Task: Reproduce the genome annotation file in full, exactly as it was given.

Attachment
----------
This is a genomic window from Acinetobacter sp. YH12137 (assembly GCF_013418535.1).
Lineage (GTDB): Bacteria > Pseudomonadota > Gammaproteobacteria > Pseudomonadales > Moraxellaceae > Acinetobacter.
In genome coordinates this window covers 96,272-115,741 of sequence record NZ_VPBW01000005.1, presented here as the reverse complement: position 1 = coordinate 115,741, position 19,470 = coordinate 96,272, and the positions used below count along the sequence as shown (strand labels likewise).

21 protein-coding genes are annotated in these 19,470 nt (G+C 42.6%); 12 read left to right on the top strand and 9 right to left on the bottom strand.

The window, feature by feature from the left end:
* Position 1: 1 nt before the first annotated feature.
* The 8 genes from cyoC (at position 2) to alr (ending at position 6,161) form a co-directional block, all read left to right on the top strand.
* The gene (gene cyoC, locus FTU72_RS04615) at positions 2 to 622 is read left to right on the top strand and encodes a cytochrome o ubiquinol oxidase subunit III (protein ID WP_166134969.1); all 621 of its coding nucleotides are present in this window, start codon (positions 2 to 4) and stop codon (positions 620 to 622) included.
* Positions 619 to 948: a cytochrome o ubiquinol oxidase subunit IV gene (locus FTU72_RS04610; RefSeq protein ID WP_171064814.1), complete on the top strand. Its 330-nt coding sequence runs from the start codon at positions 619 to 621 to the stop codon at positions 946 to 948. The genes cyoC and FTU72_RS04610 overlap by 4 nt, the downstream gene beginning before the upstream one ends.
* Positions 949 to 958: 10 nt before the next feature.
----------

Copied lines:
This is a genomic window from Acinetobacter sp. YH12137 (assembly GCF_013418535.1).
Lineage (GTDB): Bacteria > Pseudomonadota > Gammaproteobacteria > Pseudomonadales > Moraxellaceae > Acinetobacter.
In genome coordinates this window covers 96,272-115,741 of sequence record NZ_VPBW01000005.1, presented here as the reverse complement: position 1 = coordinate 115,741, position 19,470 = coordinate 96,272, and the positions used below count along the sequence as shown (strand labels likewise).

21 protein-coding genes are annotated in these 19,470 nt (G+C 42.6%); 12 read left to right on the top strand and 9 right to left on the bottom strand.

The window, feature by feature from the left end:
* Position 1: 1 nt before the first annotated feature.
* The 8 genes from cyoC (at position 2) to alr (ending at position 6,161) form a co-directional block, all read left to right on the top strand.
* The gene (gene cyoC, locus FTU72_RS04615) at positions 2 to 622 is read left to right on the top strand and encodes a cytochrome o ubiquinol oxidase subunit III (protein ID WP_166134969.1); all 621 of its coding nucleotides are present in this window, start codon (positions 2 to 4) and stop codon (positions 620 to 622) included.
* Positions 619 to 948: a cytochrome o ubiquinol oxidase subunit IV gene (locus FTU72_RS04610; RefSeq protein ID WP_171064814.1), complete on the top strand. Its 330-nt coding sequence runs from the start codon at positions 619 to 621 to the stop codon at positions 946 to 948. The genes cyoC and FTU72_RS04610 overlap by 4 nt, the downstream gene beginning before the upstream one ends.
* Positions 949 to 958: 10 nt before the next feature.